TEITELBAUM, AARON (1890–1950), U.S. rabbi and communal worker. Teitelbaum was born in Jerusalem but was a citizen of the United States since his father had acquired American citizenship before Aaron's birth. After being ordained by R. Ḥayyim Berlin and Rabbi A.I. Kook in 1911, Teitelbaum proceeded to the United States and in 1914 was appointed secretary of the Union of Orthodox Rabbis of the U.S. and Canada. In this capacity he arbitrated in a labor dispute between the garment workers and their employers. On the outbreak of World War I Teitelbaum took the initiative in establishing the Central Relief Committee for relief work on behalf of rabbis and Orthodox institutions. Simultaneously the American Jewish Relief Committee was formed for general relief, and in November 1914 these two bodies, together with the Peoples' Relief Committee, amalgamated to form the american jewish joint distribution committee (the "Joint"), with Teitelbaum appointed to its executive. From this time until his death   he was regarded as the representative of Orthodox Jewry in the Joint, and later in the Jewish Agency, being appointed a member of the Jewish Agency Council on its foundation in 1929 and a member of its Administrative Committee from 1929 to 1931. In 1918 he was appointed by Woodrow Wilson as the only Jewish member of the Hoover Commission, set up to investigate conditions in Europe and the Near East, serving as commissioner of relief, Near East Relief Mission. He used the authority of this position, and the large amounts of money made available to the Joint, to reestablish the yeshivot in Eastern Europe which had been destroyed during the war. Teitelbaum was responsible for persuading the State Bank of New York to buy up the whole issue of $150,000 in bonds issued by the municipality of Tel Aviv, the first transaction of this kind. In 1930 he returned to Jerusalem, but on the outbreak of World War II he returned to the United States to set up relief programs for European Jewry. He returned to Jerusalem in 1950, where he died the same year.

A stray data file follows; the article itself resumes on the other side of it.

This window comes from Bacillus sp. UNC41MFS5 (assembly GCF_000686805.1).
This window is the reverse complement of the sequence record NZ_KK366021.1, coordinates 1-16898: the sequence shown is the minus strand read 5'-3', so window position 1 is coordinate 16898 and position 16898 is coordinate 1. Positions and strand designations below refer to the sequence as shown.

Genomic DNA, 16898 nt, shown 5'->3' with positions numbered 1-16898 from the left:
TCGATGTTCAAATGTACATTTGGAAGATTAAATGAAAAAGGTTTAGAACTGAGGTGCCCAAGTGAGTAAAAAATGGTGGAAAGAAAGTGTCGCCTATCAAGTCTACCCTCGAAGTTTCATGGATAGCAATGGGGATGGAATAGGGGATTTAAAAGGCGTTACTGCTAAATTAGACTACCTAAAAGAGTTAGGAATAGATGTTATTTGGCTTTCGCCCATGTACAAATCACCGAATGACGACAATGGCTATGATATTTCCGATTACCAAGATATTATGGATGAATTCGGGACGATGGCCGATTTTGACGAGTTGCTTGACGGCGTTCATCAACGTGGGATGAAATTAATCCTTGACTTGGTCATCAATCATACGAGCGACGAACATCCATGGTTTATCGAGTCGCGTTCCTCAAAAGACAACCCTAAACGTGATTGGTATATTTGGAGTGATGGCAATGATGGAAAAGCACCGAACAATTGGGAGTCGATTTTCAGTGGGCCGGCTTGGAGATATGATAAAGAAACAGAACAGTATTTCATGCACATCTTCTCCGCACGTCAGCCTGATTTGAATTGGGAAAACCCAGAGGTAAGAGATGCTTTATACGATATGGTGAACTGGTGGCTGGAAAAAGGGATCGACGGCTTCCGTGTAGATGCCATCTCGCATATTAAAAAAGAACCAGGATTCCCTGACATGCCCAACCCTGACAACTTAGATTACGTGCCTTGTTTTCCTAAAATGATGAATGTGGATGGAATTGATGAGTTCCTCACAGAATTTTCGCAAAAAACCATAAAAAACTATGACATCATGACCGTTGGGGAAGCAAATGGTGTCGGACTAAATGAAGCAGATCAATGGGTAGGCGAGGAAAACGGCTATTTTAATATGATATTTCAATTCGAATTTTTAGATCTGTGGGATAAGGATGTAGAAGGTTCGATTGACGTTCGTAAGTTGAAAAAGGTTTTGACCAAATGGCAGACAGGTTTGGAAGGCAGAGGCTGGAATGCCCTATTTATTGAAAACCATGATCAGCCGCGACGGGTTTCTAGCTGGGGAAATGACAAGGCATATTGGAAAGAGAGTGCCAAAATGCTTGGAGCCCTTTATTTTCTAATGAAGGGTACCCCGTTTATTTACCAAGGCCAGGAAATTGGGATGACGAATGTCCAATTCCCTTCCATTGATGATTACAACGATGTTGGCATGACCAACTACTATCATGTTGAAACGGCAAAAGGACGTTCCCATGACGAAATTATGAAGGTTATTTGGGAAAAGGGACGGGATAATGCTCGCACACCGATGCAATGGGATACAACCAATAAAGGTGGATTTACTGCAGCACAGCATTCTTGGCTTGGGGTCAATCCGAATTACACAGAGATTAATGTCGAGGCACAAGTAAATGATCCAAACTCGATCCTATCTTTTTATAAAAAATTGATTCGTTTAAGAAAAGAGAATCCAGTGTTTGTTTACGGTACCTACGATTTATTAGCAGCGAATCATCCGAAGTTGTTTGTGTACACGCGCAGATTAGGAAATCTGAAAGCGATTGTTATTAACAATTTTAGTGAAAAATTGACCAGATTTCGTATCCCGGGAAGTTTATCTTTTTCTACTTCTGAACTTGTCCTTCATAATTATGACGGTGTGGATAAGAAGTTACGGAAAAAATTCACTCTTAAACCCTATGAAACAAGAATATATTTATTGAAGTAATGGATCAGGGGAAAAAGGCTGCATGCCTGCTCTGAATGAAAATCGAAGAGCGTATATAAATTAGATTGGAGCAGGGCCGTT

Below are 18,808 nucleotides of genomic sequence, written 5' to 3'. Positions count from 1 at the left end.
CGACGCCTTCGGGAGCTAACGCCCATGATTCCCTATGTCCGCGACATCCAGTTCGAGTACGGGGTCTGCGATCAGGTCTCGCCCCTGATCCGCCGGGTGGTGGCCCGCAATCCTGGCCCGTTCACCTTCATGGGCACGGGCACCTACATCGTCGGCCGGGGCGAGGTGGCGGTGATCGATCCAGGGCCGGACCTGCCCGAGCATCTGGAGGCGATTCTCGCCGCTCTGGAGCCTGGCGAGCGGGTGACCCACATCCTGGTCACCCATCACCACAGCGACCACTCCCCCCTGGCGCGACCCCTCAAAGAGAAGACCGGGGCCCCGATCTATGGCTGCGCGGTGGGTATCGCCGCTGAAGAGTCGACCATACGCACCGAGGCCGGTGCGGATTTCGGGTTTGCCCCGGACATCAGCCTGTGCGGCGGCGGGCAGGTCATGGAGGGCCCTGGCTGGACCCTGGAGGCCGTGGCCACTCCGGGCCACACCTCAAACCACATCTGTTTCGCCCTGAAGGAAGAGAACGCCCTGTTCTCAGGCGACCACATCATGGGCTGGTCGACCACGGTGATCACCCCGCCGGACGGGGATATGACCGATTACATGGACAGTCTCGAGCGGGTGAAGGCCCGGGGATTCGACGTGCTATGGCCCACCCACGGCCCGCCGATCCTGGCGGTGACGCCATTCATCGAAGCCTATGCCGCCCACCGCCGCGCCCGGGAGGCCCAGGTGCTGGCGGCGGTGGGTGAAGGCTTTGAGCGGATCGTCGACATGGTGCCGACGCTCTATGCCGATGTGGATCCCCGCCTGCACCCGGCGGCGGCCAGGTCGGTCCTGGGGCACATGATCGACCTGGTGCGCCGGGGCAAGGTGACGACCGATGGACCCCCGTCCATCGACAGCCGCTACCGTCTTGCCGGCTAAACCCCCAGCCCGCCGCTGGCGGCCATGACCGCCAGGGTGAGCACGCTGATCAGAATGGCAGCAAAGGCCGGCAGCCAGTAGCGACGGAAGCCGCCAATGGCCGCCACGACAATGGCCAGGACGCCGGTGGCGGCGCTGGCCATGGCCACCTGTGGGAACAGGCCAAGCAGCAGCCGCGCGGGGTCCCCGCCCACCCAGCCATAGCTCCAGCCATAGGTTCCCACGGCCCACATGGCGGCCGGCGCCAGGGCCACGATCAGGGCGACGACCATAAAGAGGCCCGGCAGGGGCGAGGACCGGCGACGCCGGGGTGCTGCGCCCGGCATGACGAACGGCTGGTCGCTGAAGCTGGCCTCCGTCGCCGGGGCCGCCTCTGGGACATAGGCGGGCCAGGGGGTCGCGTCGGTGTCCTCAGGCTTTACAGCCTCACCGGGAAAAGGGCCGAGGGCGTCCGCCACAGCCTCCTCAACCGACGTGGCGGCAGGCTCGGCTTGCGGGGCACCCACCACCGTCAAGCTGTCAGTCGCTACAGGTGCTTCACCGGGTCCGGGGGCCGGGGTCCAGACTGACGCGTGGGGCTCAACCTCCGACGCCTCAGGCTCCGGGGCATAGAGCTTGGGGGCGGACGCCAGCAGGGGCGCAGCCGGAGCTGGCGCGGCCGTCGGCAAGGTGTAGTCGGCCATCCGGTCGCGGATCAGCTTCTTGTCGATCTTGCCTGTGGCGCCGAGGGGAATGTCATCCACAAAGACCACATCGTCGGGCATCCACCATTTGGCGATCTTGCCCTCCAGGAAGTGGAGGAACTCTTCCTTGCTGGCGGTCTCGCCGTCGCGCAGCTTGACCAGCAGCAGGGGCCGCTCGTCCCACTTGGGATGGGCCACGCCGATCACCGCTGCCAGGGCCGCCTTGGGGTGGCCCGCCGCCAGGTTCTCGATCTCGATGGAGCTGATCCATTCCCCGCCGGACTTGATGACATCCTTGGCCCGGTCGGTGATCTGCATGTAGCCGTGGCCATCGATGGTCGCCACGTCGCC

Encyclopedia Judaica. 1971.

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